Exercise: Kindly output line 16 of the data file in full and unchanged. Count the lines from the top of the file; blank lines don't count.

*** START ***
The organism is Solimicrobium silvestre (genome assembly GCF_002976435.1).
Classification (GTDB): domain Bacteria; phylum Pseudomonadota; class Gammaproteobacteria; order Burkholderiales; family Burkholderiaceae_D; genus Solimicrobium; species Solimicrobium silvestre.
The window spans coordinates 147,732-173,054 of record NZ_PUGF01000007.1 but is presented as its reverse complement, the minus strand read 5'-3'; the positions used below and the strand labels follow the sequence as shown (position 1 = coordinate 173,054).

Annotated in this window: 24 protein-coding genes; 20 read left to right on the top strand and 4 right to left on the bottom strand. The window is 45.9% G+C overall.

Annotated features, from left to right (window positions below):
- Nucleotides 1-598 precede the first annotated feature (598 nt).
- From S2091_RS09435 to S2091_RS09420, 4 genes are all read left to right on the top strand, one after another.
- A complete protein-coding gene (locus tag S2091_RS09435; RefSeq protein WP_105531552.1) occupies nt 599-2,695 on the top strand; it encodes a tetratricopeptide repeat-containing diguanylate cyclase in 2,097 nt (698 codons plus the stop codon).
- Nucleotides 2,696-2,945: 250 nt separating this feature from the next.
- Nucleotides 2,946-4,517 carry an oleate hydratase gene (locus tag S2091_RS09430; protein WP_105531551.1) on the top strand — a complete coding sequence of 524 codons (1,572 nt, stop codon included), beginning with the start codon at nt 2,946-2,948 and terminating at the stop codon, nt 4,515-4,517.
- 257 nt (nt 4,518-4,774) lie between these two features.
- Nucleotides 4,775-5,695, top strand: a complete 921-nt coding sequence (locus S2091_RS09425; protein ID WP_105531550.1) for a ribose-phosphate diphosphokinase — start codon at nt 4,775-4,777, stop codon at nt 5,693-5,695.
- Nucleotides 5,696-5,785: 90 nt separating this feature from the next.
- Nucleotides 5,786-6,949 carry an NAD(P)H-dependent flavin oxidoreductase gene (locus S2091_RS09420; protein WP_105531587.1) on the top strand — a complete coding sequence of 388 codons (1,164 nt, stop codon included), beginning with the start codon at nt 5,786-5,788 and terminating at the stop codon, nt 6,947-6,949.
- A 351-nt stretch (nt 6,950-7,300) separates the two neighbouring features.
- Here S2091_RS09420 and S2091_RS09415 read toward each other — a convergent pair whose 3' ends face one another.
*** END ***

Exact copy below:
- Here S2091_RS09420 and S2091_RS09415 read toward each other — a convergent pair whose 3' ends face one another.